The Hegemony of Gramsci
Smucker relies heavily on the concepts of Antonio Gramsci, such as "hegemony",
"articulation," and others. Without being a Gramsci enthusiast, I do not criticize Smucker
for being willing to learn from a Marxist theorist. (Although it seems a little odd to use
an unusual word like "hegemony" in the title of a book addressed to a wide audience.)
Gramsci advocated a revolution by the working class, in a broad alliance with all
oppressed and exploited people, to overturn capitalism and the existing state. These are
concepts with which I agree and which Smucker may not, or at least does not raise here.
However, even the best Marxists should be read critically, given the disastrous results
whenever Marxists have taken power.
For example, the concept of "hegemony," as used by Gramsci, indicates that the capitalist
class rules through dominating popular culture and ideology-and that the working class and
oppressed need to reverse this, so that emancipatory culture and ideology becomes the
"common sense" of the popular classes.
However, "hegemony" might also be interpreted with authoritarian implications, implying
that a minority which thinks it knows the Truth should seek to dominate popular
consciousness. In fact, Gramsci was a Leninist, an advocate of a centralized vanguard
party. The party, in his conception, aimed to take power through a new state, presumably
in the interests of the working class. In the factional conflicts within the Communist
International and the Italian Communist Party, Gramsci took the side of Stalin (Chiaradia
"Hegemony" may also be interpreted as a reformist strategy. If we focus predominantly on
the cultural and ideological power of the ruling class, this may lead to downplaying its
economic power (the use of unemployment and insecurity to discipline the working class)
and the armed power of its state. The police and military do not usually interfere
directly in politics, but they are always in the background, to be used in a crisis
(again: as in the destruction of the Occupy encampments). This can lead militants to
emphasize political maneuvering and cultural enlightenment, and to ignore hard power,
confrontation, and the nature of the state. In fact, after World War II, the Italian
Communist Party, as well as later "Eurocommunist" parties, followed reformist strategies
while claiming to be inspired by Gramsci.
None of this should prevent people from learning whatever they can from Gramsci's work.
(See Anderson 1977.) But they should view it critically.
Hope for the Future
Jonathan Smucker expects continuing difficulties and crises in society to create openings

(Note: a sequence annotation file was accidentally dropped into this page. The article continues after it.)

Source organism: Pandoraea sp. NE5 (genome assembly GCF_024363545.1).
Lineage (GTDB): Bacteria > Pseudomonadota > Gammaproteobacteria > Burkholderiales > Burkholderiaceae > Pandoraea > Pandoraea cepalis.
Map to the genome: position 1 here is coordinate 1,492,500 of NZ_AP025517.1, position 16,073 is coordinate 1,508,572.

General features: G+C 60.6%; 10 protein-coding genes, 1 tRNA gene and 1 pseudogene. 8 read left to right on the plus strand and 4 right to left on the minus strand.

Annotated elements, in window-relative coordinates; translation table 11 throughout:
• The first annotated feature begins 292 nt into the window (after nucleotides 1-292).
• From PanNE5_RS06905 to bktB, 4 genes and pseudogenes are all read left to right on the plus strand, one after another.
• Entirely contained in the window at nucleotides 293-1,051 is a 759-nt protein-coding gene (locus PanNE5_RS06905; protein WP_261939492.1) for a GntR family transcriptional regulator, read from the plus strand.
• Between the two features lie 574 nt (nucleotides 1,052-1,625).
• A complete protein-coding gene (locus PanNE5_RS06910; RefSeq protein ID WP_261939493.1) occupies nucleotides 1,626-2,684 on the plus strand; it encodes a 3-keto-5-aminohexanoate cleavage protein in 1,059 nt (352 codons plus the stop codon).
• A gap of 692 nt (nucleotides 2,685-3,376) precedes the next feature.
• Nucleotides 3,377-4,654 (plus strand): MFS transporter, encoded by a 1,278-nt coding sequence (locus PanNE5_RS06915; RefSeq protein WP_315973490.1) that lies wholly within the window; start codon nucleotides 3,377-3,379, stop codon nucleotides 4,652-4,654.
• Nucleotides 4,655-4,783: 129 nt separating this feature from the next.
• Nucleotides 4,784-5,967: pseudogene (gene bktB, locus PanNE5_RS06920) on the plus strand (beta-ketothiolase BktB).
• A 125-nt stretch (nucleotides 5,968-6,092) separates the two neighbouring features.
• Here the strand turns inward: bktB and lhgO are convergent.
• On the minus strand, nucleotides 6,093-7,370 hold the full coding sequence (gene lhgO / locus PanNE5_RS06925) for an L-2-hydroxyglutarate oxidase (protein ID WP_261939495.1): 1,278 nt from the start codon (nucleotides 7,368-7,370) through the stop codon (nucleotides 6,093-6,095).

for popular movements, in various ways and on various issues. "A left hegemonic project
will become a realistic possibility in the decades ahead." (255) "The signs are all around
us that such a progressive populist alignment is coming into being." (247) I think this
perspective is likely. I also agree with Smucker that radicals need to prepare for this,
to think about how to cope with the growing discontent, and to organize ourselves as part
of organizing others. The self-organizing of radicals is part of the self-organizing of
However, he ignores some of the dangers involved. Liberals, reformists, and those
establishment allies Smucker wants to look for, will aim to keep the "populist" movements
within respectable and limited bounds-that is, to keep them ineffective. Revolutionary
anarchists and other libertarian socialists need to build a militant, radical, left wing
of the movements (especially the labor movement with its potential strategic power). They
need to oppose (to seek hegemony over) those who withdraw into self-satisfied isolation,
but also to oppose those who are willing to accept the limitations of capitalism and its
In the front of this book, his anarchist publishers, the AK Press Collective, have a
statement. Probably referring to his electoralism and similar aspects of his strategy,
they write, "Smucker's personal politics sometimes include strategies for social change
that AK Press doesn't advocate, but we think the ideas he presents will be useful to a
range of strategic approaches...."
As did AK Press, I find this a useful and interesting book. It raises insightful
criticisms of some anarchists and others. It proposes programmatic suggestions, some of
which I think are valuable from a revolutionary view- and some of which I think are wrong
(reformist) but worth thinking through as he presents them.
Anderson, Perry (1977). "The Antinomies of Antonio Gramsci."
New Left Review.
Chiaradia, John (2013). "Amadeo Bordiga and the Myth of Antonio Gramsci."
Krul, Matthijs (2011). "What We Can Learn From Hal Draper."
Parker, Mike, & Gruelle, Martha (1999). Democracy is Power; Rebuilding Unions for the
Bottom Up. Detroit: A Labor Notes Book.
Price, Wayne (2016). "In Defense of Revolutionary Class-Struggle Anarchism." Anarkismo.
Price, Wayne (2015a). "Response to Crimethinc's ‘Why We Don't Make Demands'." Anarkismo.
Price, Wayne (2015b). "The Reversed Revolutions of David Graeber:
Review of David Graeber, Revolutions in Reverse." Anarkismo.
Price, Wayne (2009). "The Two Main Trends in Anarchism." Anarkismo
Price, Wayne (2006). "Confronting the Question of Power; Should the Oppressed Take Power?"
Smucker, Jonathan M. (2017). Hegemony How-To: A Roadmap for Radicals. Chico CA: AK Press.
*written for www.Anarkismo.net